CTX is an autosomal recessive inborn error of bile acid metabolism due to the mutation in the CYP27A1 gene located on chromosome 2q33 leading to increased deposition of cholestanol in various tissues. Since Bogaert's first report [1] in 1937 of a case of CTX, more than several hundred cases have been reported worldwide [2] The prevalence of this disease has been estimated to be <5/100,000 population.[3]

The mean age at onset of symptoms in patients with CTX is 19 years, but the average age at the time of diagnosis is 35 years, thus representing a diagnostic delay.[4] Intractable infantile onset diarrhea and psychomotor retardation are common clinical features. Childhood-onset cataract is a typical sign of CTX [5] that precedes neurological signs and tendon xanthoma. Neurological features of CTX range from intellectual disability, dementia, psychiatric disturbances, and if not treated, progressive ataxia and death.[6]

Tendon xanthomas is an important clinical hallmark of CTX. Xanthomas are rarely seen before the second decade. Our case also had a history of tendon xanthomas arising in the 2nd decade. They are usually seen on the achilles tendons but may also be found on the patella, elbow, hand, neck tendons and also in the parenchyma of the lungs and brain as well as in the bones. If tendon xanthomas are not present, a diagnosis of CTX cannot be made unless biochemical tests are performed.[7]

Although the average age of diagnosis of CTX is 35 years, fortunately our patient has been diagnosed at the age of 27 years and started on chenodeoxycholic acid before the development of severe neurological disabilities.

Among the different causes of tendoachilles swellings, CTX, although rare, is a medically treatable condition. It is indeed important to have a multidisciplinary approach at the earliest, where the dermatologists play a pivotal role in confirmation of the diagnosis followed by treatment with chenodeoxycholic acid, which not only prevents the catastrophic complications but may even reverse the disease manifestations.

Financial support and sponsorship

Nil.

Conflicts of interest

There are no conflicts of interest.

 
   References Top

1.
Karandikar AA, Pushparajan S, Unni MN, Srinivas R. Case report: Cerebrotendinous xanthomatosis. Indian J Radiol Imaging2009;19:314-7.  Back to cited text no. 1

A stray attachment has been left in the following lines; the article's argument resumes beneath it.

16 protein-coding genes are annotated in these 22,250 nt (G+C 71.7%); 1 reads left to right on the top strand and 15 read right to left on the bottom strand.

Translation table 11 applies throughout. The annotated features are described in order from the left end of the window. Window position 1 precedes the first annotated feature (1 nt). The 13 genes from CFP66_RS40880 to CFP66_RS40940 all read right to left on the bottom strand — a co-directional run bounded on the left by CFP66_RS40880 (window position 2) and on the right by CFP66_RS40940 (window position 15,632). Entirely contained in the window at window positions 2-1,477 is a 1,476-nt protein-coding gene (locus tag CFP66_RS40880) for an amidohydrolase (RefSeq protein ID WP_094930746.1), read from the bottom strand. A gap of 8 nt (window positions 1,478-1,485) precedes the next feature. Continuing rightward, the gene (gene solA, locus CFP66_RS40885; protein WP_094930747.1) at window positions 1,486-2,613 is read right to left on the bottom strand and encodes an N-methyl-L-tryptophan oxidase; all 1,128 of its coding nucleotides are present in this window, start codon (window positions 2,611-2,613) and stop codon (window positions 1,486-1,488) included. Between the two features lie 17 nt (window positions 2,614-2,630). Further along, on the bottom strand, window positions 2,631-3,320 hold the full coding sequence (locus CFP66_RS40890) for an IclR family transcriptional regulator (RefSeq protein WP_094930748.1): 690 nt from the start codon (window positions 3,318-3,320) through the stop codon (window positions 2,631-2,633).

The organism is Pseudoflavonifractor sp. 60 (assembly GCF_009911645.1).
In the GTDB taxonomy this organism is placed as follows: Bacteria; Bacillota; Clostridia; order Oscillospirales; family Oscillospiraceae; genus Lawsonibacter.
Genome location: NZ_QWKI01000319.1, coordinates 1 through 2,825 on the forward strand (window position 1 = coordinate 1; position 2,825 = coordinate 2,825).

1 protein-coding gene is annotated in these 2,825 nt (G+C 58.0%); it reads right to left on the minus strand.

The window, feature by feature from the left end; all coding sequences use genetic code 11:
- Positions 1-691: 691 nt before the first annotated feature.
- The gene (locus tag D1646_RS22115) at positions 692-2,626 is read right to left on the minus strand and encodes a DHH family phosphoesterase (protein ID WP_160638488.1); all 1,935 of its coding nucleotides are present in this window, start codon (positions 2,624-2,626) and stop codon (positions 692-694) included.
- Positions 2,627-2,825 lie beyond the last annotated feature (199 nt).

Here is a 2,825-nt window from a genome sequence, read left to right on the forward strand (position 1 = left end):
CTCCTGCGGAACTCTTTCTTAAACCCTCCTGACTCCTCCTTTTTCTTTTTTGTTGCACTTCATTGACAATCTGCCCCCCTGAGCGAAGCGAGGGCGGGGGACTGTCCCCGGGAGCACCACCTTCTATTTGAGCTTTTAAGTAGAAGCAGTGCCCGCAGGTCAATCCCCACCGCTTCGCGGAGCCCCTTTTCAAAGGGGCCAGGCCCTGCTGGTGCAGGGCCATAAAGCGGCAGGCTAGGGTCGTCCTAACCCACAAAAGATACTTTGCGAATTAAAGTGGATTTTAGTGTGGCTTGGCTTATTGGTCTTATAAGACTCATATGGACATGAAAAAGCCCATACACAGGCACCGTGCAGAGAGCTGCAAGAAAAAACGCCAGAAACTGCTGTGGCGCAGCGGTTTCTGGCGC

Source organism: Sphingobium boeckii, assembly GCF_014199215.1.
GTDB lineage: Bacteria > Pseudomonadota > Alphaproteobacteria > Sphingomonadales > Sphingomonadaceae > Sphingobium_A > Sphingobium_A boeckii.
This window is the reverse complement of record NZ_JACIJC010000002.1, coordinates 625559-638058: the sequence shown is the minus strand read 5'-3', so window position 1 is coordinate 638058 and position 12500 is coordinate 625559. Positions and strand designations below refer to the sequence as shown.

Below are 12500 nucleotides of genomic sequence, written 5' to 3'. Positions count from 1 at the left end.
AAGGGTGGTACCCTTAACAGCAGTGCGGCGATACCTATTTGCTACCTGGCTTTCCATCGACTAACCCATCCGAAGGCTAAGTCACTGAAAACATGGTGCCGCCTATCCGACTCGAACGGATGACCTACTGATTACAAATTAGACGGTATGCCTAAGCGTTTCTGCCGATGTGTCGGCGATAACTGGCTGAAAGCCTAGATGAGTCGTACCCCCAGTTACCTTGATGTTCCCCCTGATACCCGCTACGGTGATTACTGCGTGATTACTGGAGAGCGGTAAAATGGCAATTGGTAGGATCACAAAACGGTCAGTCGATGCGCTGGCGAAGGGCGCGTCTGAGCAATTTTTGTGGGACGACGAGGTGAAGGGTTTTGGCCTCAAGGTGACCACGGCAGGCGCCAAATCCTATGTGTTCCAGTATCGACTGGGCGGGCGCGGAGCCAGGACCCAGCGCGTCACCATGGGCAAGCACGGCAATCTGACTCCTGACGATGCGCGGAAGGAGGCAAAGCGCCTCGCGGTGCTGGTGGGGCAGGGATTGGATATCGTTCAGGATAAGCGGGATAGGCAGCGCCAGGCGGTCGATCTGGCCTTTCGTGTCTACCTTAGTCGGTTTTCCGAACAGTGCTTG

[PUBMED]  Medknow Journal  
2.
Bjorkhem I, Hansson M. Cerebrotendinous xanthomatosis: An inborn error of bile acid synthesis with defined mutation but still a challenge. Biochem Biophys Res Commun 2010;396:46-9.  Back to cited text no. 2
    
3.
Lorincz MT, Rainier S, Thomas D, Fink JK. Cerebrotendinous xanthomatosis: Possible higher prevalence than previously recognized. Arch Neurol 2005;62:1459-63.  Back to cited text no. 3
    
4.
Setoguchi T, Salen G, Tint GS, Mosbach EH.A biochemical abnormality in cerebrotendinous xanthomatosis. Impairment of bile acid synthesis associated with incomplete degradation of the cholesterol side chain. J Clin Invest 1974;53:1393-401.  Back to cited text no. 4
    
5.
CruysbergJR, Wevers RA, van Engelen BG, Pinckers A, van Spreeken A, Tolboom JJ. Ocular and systemic manifestations of cerebrotendinous xanthomatosis. Am J Ophthalmol 1995;120:597-604.  Back to cited text no. 5
    
6.
Lee Y, Lin PY, Chiu NM, Chang WN, Wen JK. Cerebrotendinous xanthomatosis with psychiatric disorders: Report of three siblings and literature review. Chang Gung Med J 2002;25:334-40.  Back to cited text no. 6
    
7.
Sastri VR, Ravindranth VS, Metikala S, Kumar M. Bilateral xanthomas of tendoachilles in a patient of cerebrotendinous xanthomatosis: A rare case report and review of literature. J Orthop Case Report 2014;4:40-3.  Back to cited text no. 7
    


    Figures

  [Figure 1], [Figure 2]



 

Top
 
 
  Search
 
    Similar in PUBMED
   Search Pubmed for
   Search in Google Scholar for
    Access Statistics
    Email Alert *
    Add to My List *
* Registration required (free)  

 
  In this article
    References
    Article Figures

 Article Access Statistics
    Viewed1023    
    Printed8    
    Emailed0    
    PDF Downloaded182    
    Comments [Add]    

Recommend this journal